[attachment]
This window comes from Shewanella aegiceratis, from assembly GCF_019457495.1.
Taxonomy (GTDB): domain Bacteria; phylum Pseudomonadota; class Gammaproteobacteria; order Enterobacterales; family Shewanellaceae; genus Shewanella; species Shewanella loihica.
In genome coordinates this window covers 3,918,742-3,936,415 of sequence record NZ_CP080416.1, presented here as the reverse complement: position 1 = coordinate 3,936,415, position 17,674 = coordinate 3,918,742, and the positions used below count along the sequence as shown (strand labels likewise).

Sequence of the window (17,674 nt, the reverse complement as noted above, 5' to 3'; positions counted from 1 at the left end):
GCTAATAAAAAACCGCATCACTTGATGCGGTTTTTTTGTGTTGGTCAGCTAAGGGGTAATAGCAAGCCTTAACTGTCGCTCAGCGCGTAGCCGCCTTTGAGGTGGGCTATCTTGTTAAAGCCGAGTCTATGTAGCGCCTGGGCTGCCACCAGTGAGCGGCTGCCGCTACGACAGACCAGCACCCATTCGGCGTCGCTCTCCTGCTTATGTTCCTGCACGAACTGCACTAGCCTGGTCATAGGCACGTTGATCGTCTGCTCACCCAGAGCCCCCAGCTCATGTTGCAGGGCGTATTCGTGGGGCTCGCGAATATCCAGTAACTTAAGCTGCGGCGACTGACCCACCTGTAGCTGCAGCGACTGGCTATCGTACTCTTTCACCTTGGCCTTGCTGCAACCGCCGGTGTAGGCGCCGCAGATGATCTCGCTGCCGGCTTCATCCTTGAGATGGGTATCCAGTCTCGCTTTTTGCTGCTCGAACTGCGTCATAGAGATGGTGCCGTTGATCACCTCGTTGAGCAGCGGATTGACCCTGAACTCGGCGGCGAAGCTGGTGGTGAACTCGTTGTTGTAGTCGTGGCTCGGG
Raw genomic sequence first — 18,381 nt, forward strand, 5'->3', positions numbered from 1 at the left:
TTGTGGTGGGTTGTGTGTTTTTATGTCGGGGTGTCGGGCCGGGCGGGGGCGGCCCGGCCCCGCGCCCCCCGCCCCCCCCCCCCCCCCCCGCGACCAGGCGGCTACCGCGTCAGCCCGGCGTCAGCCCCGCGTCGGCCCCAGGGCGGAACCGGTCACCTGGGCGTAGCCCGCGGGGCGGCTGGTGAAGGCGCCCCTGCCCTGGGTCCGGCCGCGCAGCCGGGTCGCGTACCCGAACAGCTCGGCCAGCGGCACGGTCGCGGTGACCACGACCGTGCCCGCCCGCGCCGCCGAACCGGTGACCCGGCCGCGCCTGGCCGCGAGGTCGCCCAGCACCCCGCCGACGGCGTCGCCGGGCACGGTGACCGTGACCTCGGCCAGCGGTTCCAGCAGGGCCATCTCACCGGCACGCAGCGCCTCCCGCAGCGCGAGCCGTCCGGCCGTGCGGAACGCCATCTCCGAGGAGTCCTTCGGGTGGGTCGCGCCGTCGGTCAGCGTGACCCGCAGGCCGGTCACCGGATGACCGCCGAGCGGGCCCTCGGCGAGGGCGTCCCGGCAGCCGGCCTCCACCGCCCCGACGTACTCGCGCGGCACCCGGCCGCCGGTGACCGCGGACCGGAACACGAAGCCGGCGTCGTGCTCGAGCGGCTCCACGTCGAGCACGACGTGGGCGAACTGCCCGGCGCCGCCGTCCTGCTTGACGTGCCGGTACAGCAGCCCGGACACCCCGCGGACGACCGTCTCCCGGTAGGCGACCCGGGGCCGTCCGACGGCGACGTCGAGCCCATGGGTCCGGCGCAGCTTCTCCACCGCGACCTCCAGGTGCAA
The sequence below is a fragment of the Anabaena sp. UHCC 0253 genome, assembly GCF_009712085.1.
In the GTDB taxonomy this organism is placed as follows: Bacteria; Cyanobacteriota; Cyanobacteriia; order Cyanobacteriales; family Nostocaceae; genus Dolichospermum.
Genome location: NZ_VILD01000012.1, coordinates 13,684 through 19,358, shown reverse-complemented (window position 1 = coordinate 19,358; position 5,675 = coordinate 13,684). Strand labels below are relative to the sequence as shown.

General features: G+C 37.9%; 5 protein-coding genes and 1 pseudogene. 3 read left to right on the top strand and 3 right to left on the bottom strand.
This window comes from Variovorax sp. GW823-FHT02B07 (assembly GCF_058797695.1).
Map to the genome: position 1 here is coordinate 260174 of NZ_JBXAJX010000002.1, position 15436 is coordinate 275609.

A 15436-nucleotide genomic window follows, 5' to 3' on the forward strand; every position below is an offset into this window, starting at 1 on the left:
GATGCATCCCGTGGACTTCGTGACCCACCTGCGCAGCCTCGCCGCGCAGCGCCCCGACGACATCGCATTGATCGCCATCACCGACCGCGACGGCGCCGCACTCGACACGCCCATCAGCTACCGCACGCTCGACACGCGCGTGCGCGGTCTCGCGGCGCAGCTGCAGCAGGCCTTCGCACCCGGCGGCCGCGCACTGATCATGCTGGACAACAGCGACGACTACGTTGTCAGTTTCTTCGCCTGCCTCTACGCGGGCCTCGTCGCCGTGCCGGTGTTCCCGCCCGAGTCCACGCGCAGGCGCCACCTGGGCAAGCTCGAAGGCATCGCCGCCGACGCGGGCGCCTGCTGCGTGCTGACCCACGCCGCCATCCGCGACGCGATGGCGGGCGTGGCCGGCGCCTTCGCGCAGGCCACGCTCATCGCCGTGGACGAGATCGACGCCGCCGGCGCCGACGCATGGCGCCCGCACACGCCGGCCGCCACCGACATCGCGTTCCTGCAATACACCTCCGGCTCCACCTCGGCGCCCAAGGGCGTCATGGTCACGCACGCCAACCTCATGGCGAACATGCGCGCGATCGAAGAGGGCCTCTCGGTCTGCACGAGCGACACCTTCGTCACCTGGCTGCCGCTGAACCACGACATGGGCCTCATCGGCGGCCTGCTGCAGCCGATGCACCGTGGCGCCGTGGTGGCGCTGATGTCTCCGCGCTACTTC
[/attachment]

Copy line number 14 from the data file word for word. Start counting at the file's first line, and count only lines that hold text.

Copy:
A 15436-nucleotide genomic window follows, 5' to 3' on the forward strand; every position below is an offset into this window, starting at 1 on the left: